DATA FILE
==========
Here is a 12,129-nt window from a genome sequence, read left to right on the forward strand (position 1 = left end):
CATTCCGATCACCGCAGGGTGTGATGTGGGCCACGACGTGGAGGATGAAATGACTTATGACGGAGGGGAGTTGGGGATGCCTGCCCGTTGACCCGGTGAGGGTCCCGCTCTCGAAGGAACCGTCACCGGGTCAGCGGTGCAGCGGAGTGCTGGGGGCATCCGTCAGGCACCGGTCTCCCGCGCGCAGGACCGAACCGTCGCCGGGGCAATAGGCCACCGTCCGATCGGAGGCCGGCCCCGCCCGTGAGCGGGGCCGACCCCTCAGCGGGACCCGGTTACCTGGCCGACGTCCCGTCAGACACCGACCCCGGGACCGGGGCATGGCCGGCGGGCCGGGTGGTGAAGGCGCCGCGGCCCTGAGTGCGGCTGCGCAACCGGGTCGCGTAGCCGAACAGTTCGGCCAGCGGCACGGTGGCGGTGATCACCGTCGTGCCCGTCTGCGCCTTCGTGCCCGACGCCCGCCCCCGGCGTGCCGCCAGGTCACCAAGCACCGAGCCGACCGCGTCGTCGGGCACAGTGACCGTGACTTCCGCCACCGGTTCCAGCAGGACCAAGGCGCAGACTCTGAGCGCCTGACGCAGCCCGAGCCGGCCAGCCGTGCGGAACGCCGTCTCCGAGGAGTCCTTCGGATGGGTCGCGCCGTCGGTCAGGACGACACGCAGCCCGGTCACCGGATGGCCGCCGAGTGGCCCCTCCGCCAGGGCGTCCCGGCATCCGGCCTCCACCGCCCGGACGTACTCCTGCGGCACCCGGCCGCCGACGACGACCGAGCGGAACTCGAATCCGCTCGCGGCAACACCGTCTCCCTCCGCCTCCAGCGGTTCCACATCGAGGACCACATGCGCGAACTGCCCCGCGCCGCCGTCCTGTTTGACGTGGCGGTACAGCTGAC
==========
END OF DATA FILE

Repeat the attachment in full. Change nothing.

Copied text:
Here is a 12,129-nt window from a genome sequence, read left to right on the forward strand (position 1 = left end):
CATTCCGATCACCGCAGGGTGTGATGTGGGCCACGACGTGGAGGATGAAATGACTTATGACGGAGGGGAGTTGGGGATGCCTGCCCGTTGACCCGGTGAGGGTCCCGCTCTCGAAGGAACCGTCACCGGGTCAGCGGTGCAGCGGAGTGCTGGGGGCATCCGTCAGGCACCGGTCTCCCGCGCGCAGGACCGAACCGTCGCCGGGGCAATAGGCCACCGTCCGATCGGAGGCCGGCCCCGCCCGTGAGCGGGGCCGACCCCTCAGCGGGACCCGGTTACCTGGCCGACGTCCCGTCAGACACCGACCCCGGGACCGGGGCATGGCCGGCGGGCCGGGTGGTGAAGGCGCCGCGGCCCTGAGTGCGGCTGCGCAACCGGGTCGCGTAGCCGAACAGTTCGGCCAGCGGCACGGTGGCGGTGATCACCGTCGTGCCCGTCTGCGCCTTCGTGCCCGACGCCCGCCCCCGGCGTGCCGCCAGGTCACCAAGCACCGAGCCGACCGCGTCGTCGGGCACAGTGACCGTGACTTCCGCCACCGGTTCCAGCAGGACCAAGGCGCAGACTCTGAGCGCCTGACGCAGCCCGAGCCGGCCAGCCGTGCGGAACGCCGTCTCCGAGGAGTCCTTCGGATGGGTCGCGCCGTCGGTCAGGACGACACGCAGCCCGGTCACCGGATGGCCGCCGAGTGGCCCCTCCGCCAGGGCGTCCCGGCATCCGGCCTCCACCGCCCGGACGTACTCCTGCGGCACCCGGCCGCCGACGACGACCGAGCGGAACTCGAATCCGCTCGCGGCAACACCGTCTCCCTCCGCCTCCAGCGGTTCCACATCGAGGACCACATGCGCGAACTGCCCCGCGCCGCCGTCCTGTTTGACGTGGCGGTACAGCTGAC